If you want people to change, implement rules to discourage unwanted behavior.
That's the thinking behind a new plan to charge motorists 76 percent more on the Pennsylvania Turnpike if they fail to use the "E-ZPass" electronic device next time they hit the highway.
The Philadelphia Inquirer reports that the plan won't go into effect for at least another five years because of the tremendous infrastructure upgrade necessary to implement all-electronic tolling. (Equipment and ramps, yes, but also the legislative cover to charge such high fees to analog drivers.)
But the numbers add up: it would cost $320 million to install all-electronic tolling on the turnpike's 532 miles of roadway, and another $83 million a year to operate it.
Yet toll collectors cost $65 million a year alone, and in the long-term the system would pay for itself -- especially since tolls would only likely go up.
So why the huge charge for analog drivers? Paul Nussbaum explains:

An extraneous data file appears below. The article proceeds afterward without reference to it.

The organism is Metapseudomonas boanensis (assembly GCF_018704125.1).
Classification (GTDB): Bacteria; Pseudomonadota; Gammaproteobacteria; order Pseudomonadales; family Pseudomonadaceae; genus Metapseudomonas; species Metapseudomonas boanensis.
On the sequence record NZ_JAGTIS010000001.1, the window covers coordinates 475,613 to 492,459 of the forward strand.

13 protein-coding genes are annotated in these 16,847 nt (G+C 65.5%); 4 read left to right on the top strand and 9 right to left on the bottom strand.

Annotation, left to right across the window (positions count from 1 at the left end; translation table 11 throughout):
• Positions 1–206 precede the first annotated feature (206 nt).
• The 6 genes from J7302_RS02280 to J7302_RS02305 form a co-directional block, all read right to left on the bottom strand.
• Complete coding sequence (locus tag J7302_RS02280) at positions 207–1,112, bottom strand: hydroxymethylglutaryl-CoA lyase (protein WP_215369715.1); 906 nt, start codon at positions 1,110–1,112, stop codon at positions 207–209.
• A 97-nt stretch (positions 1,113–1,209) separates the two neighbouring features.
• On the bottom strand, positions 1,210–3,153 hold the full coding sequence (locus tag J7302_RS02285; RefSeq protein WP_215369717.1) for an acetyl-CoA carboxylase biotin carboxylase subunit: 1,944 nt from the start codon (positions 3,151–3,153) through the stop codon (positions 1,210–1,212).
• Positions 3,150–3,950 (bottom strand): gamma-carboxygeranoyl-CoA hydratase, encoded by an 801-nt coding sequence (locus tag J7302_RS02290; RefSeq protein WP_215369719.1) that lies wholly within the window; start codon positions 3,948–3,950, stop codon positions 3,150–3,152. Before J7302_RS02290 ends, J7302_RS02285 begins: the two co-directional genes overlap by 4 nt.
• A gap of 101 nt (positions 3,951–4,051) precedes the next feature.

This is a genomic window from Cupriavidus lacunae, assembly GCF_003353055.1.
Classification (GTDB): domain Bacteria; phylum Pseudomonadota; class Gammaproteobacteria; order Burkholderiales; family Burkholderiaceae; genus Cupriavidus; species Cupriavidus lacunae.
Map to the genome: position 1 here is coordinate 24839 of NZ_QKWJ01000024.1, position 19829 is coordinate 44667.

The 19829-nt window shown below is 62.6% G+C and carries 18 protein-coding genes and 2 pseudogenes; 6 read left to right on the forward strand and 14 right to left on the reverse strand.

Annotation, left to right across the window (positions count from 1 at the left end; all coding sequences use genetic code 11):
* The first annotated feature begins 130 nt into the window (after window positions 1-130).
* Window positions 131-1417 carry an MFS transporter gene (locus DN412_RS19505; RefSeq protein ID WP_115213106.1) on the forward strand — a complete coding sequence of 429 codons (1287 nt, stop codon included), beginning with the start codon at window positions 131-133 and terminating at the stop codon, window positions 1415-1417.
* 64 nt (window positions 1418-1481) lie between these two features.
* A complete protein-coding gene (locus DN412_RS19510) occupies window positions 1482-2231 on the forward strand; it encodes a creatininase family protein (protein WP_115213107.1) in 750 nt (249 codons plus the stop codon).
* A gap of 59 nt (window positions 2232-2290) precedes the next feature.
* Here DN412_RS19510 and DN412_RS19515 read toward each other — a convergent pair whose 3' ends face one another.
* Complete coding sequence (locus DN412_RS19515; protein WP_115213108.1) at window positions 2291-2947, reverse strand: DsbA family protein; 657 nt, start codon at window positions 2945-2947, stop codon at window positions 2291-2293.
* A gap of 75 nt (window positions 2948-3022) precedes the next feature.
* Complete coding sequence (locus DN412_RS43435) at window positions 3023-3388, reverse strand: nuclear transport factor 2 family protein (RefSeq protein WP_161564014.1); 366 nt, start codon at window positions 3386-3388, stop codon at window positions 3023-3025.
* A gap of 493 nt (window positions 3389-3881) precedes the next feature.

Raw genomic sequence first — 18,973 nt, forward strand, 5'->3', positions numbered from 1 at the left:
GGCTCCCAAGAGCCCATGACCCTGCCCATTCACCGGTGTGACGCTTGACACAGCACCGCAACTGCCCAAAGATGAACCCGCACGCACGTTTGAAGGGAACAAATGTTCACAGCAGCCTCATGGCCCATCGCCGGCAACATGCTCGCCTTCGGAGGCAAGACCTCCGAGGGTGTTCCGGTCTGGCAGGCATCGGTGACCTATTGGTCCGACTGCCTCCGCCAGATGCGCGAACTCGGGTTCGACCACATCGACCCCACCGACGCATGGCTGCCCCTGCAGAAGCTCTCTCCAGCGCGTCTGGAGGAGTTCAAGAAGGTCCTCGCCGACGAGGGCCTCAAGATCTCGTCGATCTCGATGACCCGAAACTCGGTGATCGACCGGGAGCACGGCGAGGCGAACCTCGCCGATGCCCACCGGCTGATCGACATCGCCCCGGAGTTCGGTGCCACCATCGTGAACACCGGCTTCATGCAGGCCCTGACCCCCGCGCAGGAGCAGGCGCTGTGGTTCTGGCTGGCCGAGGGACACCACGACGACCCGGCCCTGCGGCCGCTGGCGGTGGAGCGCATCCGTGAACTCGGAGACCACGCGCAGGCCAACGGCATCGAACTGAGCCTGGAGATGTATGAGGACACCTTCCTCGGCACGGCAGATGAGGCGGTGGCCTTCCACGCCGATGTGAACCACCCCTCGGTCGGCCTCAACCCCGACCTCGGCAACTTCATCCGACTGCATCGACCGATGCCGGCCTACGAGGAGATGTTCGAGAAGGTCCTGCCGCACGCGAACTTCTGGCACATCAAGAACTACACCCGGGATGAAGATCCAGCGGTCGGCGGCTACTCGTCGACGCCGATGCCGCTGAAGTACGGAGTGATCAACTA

But success depends on widespread use of E-ZPass by motorists and truckers. Electronic billing is easy, but non-E-ZPass billing is time-consuming and expensive. Vehicles' license plates are video-photographed, and the vehicles' owners are billed by mail. It then takes three months to collect about half of those pay-by-mail tolls, and many of the rest go unpaid, other all-electronic tolling agencies have found.
At the end of the day: a net gain of $5 million.
Would you support a penalty for drivers who use more expensive means of transaction? Sound off below.
Pa. Turnpike looks at much higher non-E-ZPass rates [Philly.com]
This post was originally published on Smartplanet.com